We use language- and age-appropriate speech-in-noise testing (e.g., BKB-SIN, 2005); dichotic processing (e.g., Audia Dichotic Software, n.d.) testing; and parent, teacher, and student questionnaires as the primary indicators of listening difficulty in children with ASD (Schafer et al., 2013, 2016, 2019a 2020b). As a general rule, our clinic does not diagnose children with ASD as having an auditory processing disorder given that their sensory issues are not auditory specific. Children with ASD often show global sensory processing issues in the visual, tactile, and auditory domains (Tomchek & Dunn, 2007). As a result, our clinic identifies specific listening weaknesses and recommends appropriate, evidence-based intervention strategies to address each deficit area.
8. What if a child with ASD cannot complete behavioral testing?
As expected, some children with ASD are not able to complete behavioral hearing tests or auditory processing testing due to limited verbal abilities, uncooperativeness, or inability to understand test instructions. When this occurs, objective measures, such as otoacoustic emissions and auditory brainstem response testing, will need to be used to confirm normal pure-tone hearing sensitivity.
To assess listening difficulties in the presence of normal pure-tone hearing, parent and teacher questionnaires may be used. In our research on children and young adults with ASD, we have used multiple questionnaires to document listening difficulties including the Listening Inventory for Education (Anderson et al., 2011), Child or Adolescent/Adult Sensory Profile (Brown & Dunn, 2002; Dunn, 2014), Children’s Home Inventory for Listening Difficulty (Anderson & Smaldino, 2011), the Screening Instrument for Targeting Educational Risk (Anderson & Matkin, 1996), and the Children’s Auditory Performance Scale (Smoski et al., 1998).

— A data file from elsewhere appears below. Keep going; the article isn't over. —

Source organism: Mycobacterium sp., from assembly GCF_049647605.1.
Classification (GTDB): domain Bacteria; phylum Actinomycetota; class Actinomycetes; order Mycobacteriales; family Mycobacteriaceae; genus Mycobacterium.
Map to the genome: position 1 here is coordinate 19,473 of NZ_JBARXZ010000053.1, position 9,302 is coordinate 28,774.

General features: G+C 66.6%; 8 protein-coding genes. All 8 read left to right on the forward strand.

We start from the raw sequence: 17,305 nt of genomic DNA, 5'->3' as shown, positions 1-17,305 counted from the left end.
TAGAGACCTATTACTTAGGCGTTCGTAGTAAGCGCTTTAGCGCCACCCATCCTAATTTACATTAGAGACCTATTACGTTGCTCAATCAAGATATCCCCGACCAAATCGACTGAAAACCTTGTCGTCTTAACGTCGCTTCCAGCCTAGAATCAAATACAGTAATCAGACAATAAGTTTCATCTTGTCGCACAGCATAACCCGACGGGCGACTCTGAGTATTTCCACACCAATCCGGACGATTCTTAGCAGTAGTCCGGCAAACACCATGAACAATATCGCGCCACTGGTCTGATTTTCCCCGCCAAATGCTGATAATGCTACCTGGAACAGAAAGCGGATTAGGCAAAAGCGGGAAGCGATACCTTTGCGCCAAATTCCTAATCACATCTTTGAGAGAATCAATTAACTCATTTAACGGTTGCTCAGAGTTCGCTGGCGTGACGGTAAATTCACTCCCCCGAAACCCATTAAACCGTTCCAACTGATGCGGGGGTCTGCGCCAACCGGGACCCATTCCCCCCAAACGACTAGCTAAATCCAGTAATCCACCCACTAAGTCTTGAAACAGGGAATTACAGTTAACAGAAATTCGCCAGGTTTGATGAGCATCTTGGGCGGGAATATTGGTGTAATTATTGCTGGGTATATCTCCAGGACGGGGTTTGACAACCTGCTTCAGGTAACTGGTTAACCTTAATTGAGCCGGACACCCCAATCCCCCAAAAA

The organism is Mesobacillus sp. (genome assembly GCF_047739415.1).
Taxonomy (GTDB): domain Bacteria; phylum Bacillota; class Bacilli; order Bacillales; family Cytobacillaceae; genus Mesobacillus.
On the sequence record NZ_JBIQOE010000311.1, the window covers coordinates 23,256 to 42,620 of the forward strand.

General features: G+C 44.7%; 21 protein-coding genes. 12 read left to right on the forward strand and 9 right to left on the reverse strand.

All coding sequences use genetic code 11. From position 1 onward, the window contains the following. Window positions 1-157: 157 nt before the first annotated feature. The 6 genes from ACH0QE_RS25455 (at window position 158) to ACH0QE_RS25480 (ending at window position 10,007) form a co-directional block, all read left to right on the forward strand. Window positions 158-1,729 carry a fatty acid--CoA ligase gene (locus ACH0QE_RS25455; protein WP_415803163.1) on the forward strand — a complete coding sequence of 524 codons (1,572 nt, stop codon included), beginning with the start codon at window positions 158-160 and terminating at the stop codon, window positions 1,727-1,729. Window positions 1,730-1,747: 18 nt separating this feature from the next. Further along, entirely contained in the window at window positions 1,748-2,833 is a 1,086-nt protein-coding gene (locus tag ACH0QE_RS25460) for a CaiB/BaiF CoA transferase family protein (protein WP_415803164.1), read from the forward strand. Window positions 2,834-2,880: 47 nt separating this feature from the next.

9. Do most audiologists conduct testing for these patients?
Pediatric audiologists who have experience testing children with ASD will be in the best position to help families identify their child’s specific listening issues. However, even audiologists who do not conduct auditory processing assessments can identify listening difficulties in most children with ASD through speech-in-noise testing and questionnaires. Also, as mentioned before, it is helpful to consider how language levels could influence test results. In our clinic, we conduct a joint assessment with the audiologist conducting speech-in-noise, dichotic, and auditory attention testing and the speech-language pathologist collecting a thorough case history and a hierarchical test of auditory processing with skills ranging from phonological segmentation to auditory reasoning (Schafer et al., 2020b). While all audiologists might not be able to perform joint assessments, reviewing outside speech-language and other reports can inform results and management.
10. Are there any hearing technologies that can help children with ASD and normal pure-tone hearing sensitivity?
Yes. Over the past 10 years, our work and the work of others has documented the benefits of personal remote microphone (RM) systems for children with ASD. Because these systems substantially improve the signal-to-noise ratio at the listener’s ears, benefits of RM systems for children and young adults with ASD include significantly improved speech recognition and acceptance of noise, auditory comprehension, physiologic stress levels, and self-perceived and observed listening difficulty (Rance, 2014, 2017; Schafer 2013, 2014, 2016, 2019a, 2020a). These RM systems are designed specifically for listeners with normal hearing and consist of a transmitter for the primary talker and small, open-fit, ear-level receivers for the child’s ears. Unlike traditional RM systems coupled to hearing aids, these stand-alone receivers do not contain microphones. They are designed only to transmit the signal from the transmitter microphone directly to the child’s ears.
11. Do the children use this technology at home or only during school?